When Wubin Bai formed his lab, he was determined to incorporate and cultivate a culture of collaboration. An assistant professor in the department of Applied Physical Sciences at the University of North Carolina at Chapel Hill, Bai infuses this approach throughout his work. His team of multi-disciplinary graduate and undergraduate students – from APS and the UNC School of Medicine – is gaining attention for their novel wireless sensing patch that reduces tissue damage post-surgery, while improving user comfort compared with implantable deep-tissue monitors.
“Working with researchers from different backgrounds adds more possibilities along the research journey,” says Bai. “Having different backgrounds can provide a source of ideas from different perspectives, which can spark important moments.”
The sensing patch is a wearable, wireless patch for deep tissue monitoring of biometric indicators, including heart pulsation and respiration, the amount of oxygen in the blood (pulse oximetry), and the amount of oxygen in body tissues (tissue oximetry). With its wireless capabilities, the sensing patch allows clinicians to monitor patients remotely and in real-time, which can lead to improved health outcomes.
And because it is wearable, the sensing patch reduces tissue damage and improves patient comfort compared with implantable monitors when it comes to the need for deep-tissue monitoring. In addition, the patch can simultaneously provide local and global physiological information.
“We think the sensing patch we developed can open up a new opportunity for muscular monitoring,” says Bai, who came to UNC Chapel-Hill in 2021. “Traditional wearable electronics can capture pulse oxygenation or track walking distance or exercise intensity. But we wanted to make a device that could capture the local tissue region, especially deep inside the skin instead of just the skin interface. The sensing patch can benefit patients who may have had a complicated procedure or may have a higher chance of infection and inflammation.”
So how does it work? For example, patients who suffer tragic incidents sometimes require muscle flap transfers. In these cases, the reconstructed flaps need close monitoring by clinicians to ensure the newly transferred tissue will become integrated into the neighboring tissues. Existing strategies for post-surgery care rely only on physical examination and external doppler tests – both of which are limiting as they depend on the skills of bedside personnel who must continuously check the transferred flap. However, the skin-interfaced patch developed by the Bai lab uses microneedle waveguides that overcome light scattering and absorption associated with skin and fatty tissue – allowing medical providers to assess health and healing deep within the tissue.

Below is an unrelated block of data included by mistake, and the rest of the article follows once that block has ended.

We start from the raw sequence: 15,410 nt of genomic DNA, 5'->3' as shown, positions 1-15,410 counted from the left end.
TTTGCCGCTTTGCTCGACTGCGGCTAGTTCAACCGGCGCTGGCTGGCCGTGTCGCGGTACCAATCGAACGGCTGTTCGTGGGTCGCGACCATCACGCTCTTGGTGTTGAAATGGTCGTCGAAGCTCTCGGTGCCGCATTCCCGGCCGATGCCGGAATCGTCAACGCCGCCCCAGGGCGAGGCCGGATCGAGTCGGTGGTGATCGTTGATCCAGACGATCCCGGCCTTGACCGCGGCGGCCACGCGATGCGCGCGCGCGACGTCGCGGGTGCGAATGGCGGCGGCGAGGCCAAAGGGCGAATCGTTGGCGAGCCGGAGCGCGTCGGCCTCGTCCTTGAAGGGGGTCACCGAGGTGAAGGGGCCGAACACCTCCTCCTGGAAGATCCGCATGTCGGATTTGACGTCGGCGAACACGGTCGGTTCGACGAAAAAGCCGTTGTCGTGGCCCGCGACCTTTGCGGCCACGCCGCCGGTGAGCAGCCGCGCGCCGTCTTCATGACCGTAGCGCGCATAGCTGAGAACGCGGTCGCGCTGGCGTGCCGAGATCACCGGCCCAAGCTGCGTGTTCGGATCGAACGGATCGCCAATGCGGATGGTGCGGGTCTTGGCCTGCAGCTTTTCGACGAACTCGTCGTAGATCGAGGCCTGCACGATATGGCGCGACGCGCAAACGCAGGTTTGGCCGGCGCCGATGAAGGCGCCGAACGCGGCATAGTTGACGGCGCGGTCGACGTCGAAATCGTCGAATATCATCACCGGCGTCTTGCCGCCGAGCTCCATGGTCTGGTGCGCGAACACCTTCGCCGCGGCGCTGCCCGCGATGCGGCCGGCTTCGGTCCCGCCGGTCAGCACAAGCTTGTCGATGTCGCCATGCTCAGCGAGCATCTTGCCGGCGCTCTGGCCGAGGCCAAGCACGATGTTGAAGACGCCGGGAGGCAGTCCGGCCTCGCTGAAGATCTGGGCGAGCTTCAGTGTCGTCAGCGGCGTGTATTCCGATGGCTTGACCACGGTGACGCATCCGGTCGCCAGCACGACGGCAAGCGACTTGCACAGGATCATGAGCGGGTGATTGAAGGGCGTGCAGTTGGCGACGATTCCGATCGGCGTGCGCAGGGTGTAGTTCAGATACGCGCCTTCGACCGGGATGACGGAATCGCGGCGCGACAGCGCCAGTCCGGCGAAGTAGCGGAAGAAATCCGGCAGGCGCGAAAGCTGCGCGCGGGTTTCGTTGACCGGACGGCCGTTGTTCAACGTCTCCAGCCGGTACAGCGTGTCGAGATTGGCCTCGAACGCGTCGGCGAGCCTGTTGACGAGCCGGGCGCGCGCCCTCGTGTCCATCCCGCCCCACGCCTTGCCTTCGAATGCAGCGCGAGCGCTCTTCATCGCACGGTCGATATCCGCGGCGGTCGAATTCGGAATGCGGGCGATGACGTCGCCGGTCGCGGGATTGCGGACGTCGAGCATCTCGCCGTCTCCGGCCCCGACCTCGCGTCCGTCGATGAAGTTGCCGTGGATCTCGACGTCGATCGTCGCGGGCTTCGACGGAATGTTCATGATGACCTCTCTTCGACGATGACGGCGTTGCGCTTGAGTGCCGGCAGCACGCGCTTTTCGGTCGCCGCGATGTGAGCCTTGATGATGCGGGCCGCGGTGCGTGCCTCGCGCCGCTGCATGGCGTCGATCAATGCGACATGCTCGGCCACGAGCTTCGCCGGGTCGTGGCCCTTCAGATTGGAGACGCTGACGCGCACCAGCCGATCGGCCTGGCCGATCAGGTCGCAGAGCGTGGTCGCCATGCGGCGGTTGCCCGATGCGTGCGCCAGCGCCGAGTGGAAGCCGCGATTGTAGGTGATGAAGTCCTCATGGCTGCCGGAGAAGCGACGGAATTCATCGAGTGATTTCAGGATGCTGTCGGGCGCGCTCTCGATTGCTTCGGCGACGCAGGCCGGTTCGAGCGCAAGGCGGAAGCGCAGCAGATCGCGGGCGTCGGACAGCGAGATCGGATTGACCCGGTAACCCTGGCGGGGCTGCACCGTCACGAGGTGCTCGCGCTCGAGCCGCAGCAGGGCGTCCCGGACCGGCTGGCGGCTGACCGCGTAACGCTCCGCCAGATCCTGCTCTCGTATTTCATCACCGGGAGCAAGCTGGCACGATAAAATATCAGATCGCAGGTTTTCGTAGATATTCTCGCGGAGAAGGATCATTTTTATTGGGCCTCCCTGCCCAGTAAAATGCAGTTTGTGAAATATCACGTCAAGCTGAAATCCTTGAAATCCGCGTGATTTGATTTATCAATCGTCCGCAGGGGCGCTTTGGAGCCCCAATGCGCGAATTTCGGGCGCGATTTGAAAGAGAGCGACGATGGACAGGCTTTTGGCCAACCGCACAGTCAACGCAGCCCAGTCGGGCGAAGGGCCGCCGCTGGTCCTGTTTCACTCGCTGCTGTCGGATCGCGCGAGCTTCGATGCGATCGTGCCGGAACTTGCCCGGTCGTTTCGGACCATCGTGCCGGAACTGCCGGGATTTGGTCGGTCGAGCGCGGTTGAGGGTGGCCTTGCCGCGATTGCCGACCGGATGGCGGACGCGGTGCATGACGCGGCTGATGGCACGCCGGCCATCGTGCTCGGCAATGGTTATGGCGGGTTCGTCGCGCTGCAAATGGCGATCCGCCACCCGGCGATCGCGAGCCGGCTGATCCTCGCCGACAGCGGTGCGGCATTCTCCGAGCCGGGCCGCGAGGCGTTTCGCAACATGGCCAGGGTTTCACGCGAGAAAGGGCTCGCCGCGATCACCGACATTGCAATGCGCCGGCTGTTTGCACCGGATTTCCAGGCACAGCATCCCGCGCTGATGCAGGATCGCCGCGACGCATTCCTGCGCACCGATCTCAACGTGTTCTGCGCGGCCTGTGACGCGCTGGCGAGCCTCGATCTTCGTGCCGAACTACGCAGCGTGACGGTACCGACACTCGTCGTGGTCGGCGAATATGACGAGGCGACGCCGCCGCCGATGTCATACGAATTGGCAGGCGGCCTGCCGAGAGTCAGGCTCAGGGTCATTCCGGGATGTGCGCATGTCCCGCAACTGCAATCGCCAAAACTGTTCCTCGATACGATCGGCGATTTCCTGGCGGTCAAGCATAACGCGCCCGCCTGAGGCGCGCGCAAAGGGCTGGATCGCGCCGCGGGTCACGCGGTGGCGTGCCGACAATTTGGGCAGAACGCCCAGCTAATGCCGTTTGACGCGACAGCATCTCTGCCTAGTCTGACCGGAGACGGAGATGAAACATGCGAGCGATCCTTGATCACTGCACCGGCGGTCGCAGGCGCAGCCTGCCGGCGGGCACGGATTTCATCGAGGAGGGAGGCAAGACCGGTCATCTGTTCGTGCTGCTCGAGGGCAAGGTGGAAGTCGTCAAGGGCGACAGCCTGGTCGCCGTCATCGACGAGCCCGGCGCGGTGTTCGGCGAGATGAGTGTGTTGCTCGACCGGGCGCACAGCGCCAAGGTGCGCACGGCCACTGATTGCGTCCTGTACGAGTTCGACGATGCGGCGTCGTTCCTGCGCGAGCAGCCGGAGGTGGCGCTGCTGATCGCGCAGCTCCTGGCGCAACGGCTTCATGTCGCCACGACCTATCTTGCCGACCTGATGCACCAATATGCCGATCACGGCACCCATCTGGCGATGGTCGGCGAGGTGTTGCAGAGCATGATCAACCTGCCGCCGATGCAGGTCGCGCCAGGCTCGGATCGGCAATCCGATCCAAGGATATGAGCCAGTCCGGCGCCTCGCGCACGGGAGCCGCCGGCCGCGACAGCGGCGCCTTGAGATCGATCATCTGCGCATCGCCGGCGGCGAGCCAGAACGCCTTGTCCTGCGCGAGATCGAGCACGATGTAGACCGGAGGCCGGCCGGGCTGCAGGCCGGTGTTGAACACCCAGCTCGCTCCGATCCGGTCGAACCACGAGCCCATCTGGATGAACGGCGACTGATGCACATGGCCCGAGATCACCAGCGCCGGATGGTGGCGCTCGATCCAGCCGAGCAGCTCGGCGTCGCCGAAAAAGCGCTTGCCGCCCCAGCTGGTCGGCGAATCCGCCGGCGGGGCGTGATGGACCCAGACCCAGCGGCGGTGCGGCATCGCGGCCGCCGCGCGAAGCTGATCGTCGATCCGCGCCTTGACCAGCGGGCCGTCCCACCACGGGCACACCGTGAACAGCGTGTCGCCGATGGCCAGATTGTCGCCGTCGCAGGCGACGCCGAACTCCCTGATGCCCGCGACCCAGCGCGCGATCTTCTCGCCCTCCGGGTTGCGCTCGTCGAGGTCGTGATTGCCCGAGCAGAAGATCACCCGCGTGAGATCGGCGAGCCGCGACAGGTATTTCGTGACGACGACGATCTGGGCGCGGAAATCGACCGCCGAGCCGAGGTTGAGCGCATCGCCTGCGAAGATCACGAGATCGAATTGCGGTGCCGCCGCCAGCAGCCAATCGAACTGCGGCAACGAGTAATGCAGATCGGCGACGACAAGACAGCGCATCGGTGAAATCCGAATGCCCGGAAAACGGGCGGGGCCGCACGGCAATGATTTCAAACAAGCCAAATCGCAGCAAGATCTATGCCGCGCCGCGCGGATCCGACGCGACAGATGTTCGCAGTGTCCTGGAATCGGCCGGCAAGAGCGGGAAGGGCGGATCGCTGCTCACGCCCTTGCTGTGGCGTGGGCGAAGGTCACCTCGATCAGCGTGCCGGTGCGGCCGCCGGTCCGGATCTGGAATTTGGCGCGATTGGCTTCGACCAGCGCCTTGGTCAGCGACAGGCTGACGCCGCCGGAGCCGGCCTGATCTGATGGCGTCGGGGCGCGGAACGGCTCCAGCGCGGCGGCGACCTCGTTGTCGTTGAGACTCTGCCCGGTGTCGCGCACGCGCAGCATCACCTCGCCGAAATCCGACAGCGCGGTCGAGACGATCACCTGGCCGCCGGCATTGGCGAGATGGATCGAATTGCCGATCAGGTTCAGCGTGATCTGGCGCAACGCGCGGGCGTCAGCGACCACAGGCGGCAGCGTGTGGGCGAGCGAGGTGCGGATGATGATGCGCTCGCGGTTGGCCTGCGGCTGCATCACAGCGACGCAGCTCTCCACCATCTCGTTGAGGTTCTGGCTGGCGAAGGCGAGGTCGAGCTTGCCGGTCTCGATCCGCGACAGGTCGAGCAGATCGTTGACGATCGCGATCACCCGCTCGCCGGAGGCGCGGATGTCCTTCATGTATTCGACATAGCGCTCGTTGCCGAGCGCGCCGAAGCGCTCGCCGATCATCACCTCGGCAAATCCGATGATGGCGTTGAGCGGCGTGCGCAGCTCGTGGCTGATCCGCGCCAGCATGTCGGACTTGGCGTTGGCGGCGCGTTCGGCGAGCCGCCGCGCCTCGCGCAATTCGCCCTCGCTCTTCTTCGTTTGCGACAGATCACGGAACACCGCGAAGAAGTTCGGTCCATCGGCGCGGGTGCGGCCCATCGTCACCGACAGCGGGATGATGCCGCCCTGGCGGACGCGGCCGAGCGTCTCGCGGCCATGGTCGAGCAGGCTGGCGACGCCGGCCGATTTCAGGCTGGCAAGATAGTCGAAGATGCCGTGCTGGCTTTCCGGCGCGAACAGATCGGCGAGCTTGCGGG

“The sensing patch and its wireless syncing capability allow for continuous monitoring and can immediately alert clinical personnel of any issues. This allows the recovery to become more automated, lowering the burden of post-surgery monitoring or post-surgery care,” says Bai. “The wireless sensing patch provides a safe, real-time, less invasive and low-cost way of recovery monitoring for flap-transfer surgery.”
Bai’s team recently had its paper “Skin Interfaced Deep-Tissue Sensing Patch via Microneedle Waveguides” about the technology published in Advanced Materials Technology.
“This is my first paper as a senior correspondent author and principal investigator, so that means a lot to me personally,” says Bai. “As professors, it’s motivating that we can form a team to make something publishable. It gives us confidence that we can put our passion into action and demonstrate our ideas to make an impact.”
Collaboration with the UNC School of Medicine provided Wubin and his team with the insight they needed to figure out if they could use current techniques in the lab to create the solution, or if they should explore additional techniques to solve the challenges they faced.
“Connecting with different areas of research outside APS tremendously benefited the team and the work,” says Bai. “Collaborating with the clinical doctors at the medical school was huge. The collaboration was very smooth and easy, and I was amazed by the passion of the team.”
As an undergrad, graduate and postdoc researcher, Bai had great experiences working in a collaborative environment with multidisciplinary teams. Today, he incorporates that same approach into his lab with his students.
“Sometimes, even a small and unintentional suggestion from a researcher of a totally different field can save months of time in figuring out a way around a technical hurdle,” Bai says. “Collaborating with UNC medical experts, especially doctors on the front line, helped us learn more about their personal experiences with the existing medical instruments as well as the potential challenges we might face.”
Bai is working with Innovate Carolina’s Office of Technology Commercialization to move the technology forward, and the team has a provisional patent filed associated with the paper. OTC helps accelerate the translation of important ideas into meaningful products and services for the benefit of North Carolina, the world and the University. Bai hopes the technology can be available in the near future to address overall unmet medical needs and challenges.